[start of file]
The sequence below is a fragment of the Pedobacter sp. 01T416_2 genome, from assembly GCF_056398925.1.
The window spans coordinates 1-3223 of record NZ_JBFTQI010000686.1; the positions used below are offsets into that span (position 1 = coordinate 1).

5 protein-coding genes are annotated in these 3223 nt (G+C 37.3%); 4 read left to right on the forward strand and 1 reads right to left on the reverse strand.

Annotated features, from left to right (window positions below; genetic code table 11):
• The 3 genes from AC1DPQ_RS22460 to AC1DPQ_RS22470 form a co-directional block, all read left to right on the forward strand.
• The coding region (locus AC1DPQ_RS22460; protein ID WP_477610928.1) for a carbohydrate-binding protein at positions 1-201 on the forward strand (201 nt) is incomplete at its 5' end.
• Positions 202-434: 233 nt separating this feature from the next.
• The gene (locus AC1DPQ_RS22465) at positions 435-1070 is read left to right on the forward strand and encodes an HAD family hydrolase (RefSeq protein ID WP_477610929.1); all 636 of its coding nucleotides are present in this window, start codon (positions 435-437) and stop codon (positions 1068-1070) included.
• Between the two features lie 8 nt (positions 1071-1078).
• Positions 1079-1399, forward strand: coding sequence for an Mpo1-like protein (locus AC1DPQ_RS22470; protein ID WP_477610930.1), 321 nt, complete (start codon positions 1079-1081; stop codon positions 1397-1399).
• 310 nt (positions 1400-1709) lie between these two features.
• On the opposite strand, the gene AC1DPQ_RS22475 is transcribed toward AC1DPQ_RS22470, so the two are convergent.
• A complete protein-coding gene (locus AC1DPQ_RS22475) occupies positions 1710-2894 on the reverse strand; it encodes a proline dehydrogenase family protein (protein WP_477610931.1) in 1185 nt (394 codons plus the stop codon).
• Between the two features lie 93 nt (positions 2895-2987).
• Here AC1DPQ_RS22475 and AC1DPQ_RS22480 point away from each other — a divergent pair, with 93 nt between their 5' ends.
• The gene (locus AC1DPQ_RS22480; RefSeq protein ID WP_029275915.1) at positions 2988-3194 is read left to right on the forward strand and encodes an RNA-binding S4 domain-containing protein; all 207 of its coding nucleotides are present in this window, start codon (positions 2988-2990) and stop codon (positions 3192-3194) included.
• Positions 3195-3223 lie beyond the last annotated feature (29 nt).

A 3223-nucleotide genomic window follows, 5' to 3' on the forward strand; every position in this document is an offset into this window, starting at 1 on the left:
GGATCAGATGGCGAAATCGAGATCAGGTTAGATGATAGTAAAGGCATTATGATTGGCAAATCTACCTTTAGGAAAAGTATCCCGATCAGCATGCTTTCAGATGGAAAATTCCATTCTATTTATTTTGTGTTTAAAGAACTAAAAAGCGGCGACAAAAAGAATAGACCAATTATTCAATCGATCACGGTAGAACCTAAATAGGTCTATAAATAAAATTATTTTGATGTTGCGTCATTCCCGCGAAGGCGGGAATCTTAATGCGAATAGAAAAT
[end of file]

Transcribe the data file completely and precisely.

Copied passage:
The sequence below is a fragment of the Pedobacter sp. 01T416_2 genome, from assembly GCF_056398925.1.
The window spans coordinates 1-3223 of record NZ_JBFTQI010000686.1; the positions used below are offsets into that span (position 1 = coordinate 1).

5 protein-coding genes are annotated in these 3223 nt (G+C 37.3%); 4 read left to right on the forward strand and 1 reads right to left on the reverse strand.

Annotated features, from left to right (window positions below; genetic code table 11):
• The 3 genes from AC1DPQ_RS22460 to AC1DPQ_RS22470 form a co-directional block, all read left to right on the forward strand.
• The coding region (locus AC1DPQ_RS22460; protein ID WP_477610928.1) for a carbohydrate-binding protein at positions 1-201 on the forward strand (201 nt) is incomplete at its 5' end.
• Positions 202-434: 233 nt separating this feature from the next.
• The gene (locus AC1DPQ_RS22465) at positions 435-1070 is read left to right on the forward strand and encodes an HAD family hydrolase (RefSeq protein ID WP_477610929.1); all 636 of its coding nucleotides are present in this window, start codon (positions 435-437) and stop codon (positions 1068-1070) included.
• Between the two features lie 8 nt (positions 1071-1078).
• Positions 1079-1399, forward strand: coding sequence for an Mpo1-like protein (locus AC1DPQ_RS22470; protein ID WP_477610930.1), 321 nt, complete (start codon positions 1079-1081; stop codon positions 1397-1399).
• 310 nt (positions 1400-1709) lie between these two features.
• On the opposite strand, the gene AC1DPQ_RS22475 is transcribed toward AC1DPQ_RS22470, so the two are convergent.
• A complete protein-coding gene (locus AC1DPQ_RS22475) occupies positions 1710-2894 on the reverse strand; it encodes a proline dehydrogenase family protein (protein WP_477610931.1) in 1185 nt (394 codons plus the stop codon).
• Between the two features lie 93 nt (positions 2895-2987).
• Here AC1DPQ_RS22475 and AC1DPQ_RS22480 point away from each other — a divergent pair, with 93 nt between their 5' ends.
• The gene (locus AC1DPQ_RS22480; RefSeq protein ID WP_029275915.1) at positions 2988-3194 is read left to right on the forward strand and encodes an RNA-binding S4 domain-containing protein; all 207 of its coding nucleotides are present in this window, start codon (positions 2988-2990) and stop codon (positions 3192-3194) included.
• Positions 3195-3223 lie beyond the last annotated feature (29 nt).

A 3223-nucleotide genomic window follows, 5' to 3' on the forward strand; every position in this document is an offset into this window, starting at 1 on the left:
GGATCAGATGGCGAAATCGAGATCAGGTTAGATGATAGTAAAGGCATTATGATTGGCAAATCTACCTTTAGGAAAAGTATCCCGATCAGCATGCTTTCAGATGGAAAATTCCATTCTATTTATTTTGTGTTTAAAGAACTAAAAAGCGGCGACAAAAAGAATAGACCAATTATTCAATCGATCACGGTAGAACCTAAATAGGTCTATAAATAAAATTATTTTGATGTTGCGTCATTCCCGCGAAGGCGGGAATCTTAATGCGAATAGAAAAT